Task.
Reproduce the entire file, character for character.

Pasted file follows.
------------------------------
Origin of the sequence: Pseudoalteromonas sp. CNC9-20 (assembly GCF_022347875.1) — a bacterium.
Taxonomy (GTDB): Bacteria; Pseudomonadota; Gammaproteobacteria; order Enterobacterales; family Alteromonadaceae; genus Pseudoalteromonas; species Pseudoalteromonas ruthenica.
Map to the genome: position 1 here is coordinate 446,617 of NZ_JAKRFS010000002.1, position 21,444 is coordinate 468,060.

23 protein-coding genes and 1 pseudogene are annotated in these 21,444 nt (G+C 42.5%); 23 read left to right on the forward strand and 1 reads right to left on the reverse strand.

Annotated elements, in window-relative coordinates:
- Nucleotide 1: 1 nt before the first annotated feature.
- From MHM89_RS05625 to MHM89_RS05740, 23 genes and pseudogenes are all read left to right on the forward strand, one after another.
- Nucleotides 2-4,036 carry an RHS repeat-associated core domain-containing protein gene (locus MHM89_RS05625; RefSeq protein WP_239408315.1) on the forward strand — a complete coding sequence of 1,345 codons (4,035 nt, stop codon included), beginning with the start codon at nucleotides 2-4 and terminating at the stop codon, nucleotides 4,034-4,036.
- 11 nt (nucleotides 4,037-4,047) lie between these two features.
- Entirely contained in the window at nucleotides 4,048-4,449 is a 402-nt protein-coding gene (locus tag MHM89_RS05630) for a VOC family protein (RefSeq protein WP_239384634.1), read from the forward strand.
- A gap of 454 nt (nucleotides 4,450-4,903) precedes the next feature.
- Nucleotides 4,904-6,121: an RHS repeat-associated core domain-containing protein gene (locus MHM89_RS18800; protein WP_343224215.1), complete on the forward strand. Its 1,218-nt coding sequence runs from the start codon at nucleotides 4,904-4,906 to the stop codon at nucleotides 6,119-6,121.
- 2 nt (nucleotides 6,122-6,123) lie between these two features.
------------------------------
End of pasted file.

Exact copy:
Origin of the sequence: Pseudoalteromonas sp. CNC9-20 (assembly GCF_022347875.1) — a bacterium.
Taxonomy (GTDB): Bacteria; Pseudomonadota; Gammaproteobacteria; order Enterobacterales; family Alteromonadaceae; genus Pseudoalteromonas; species Pseudoalteromonas ruthenica.
Map to the genome: position 1 here is coordinate 446,617 of NZ_JAKRFS010000002.1, position 21,444 is coordinate 468,060.

23 protein-coding genes and 1 pseudogene are annotated in these 21,444 nt (G+C 42.5%); 23 read left to right on the forward strand and 1 reads right to left on the reverse strand.

Annotated elements, in window-relative coordinates:
- Nucleotide 1: 1 nt before the first annotated feature.
- From MHM89_RS05625 to MHM89_RS05740, 23 genes and pseudogenes are all read left to right on the forward strand, one after another.
- Nucleotides 2-4,036 carry an RHS repeat-associated core domain-containing protein gene (locus MHM89_RS05625; RefSeq protein WP_239408315.1) on the forward strand — a complete coding sequence of 1,345 codons (4,035 nt, stop codon included), beginning with the start codon at nucleotides 2-4 and terminating at the stop codon, nucleotides 4,034-4,036.
- 11 nt (nucleotides 4,037-4,047) lie between these two features.
- Entirely contained in the window at nucleotides 4,048-4,449 is a 402-nt protein-coding gene (locus tag MHM89_RS05630) for a VOC family protein (RefSeq protein WP_239384634.1), read from the forward strand.
- A gap of 454 nt (nucleotides 4,450-4,903) precedes the next feature.
- Nucleotides 4,904-6,121: an RHS repeat-associated core domain-containing protein gene (locus MHM89_RS18800; protein WP_343224215.1), complete on the forward strand. Its 1,218-nt coding sequence runs from the start codon at nucleotides 4,904-4,906 to the stop codon at nucleotides 6,119-6,121.
- 2 nt (nucleotides 6,122-6,123) lie between these two features.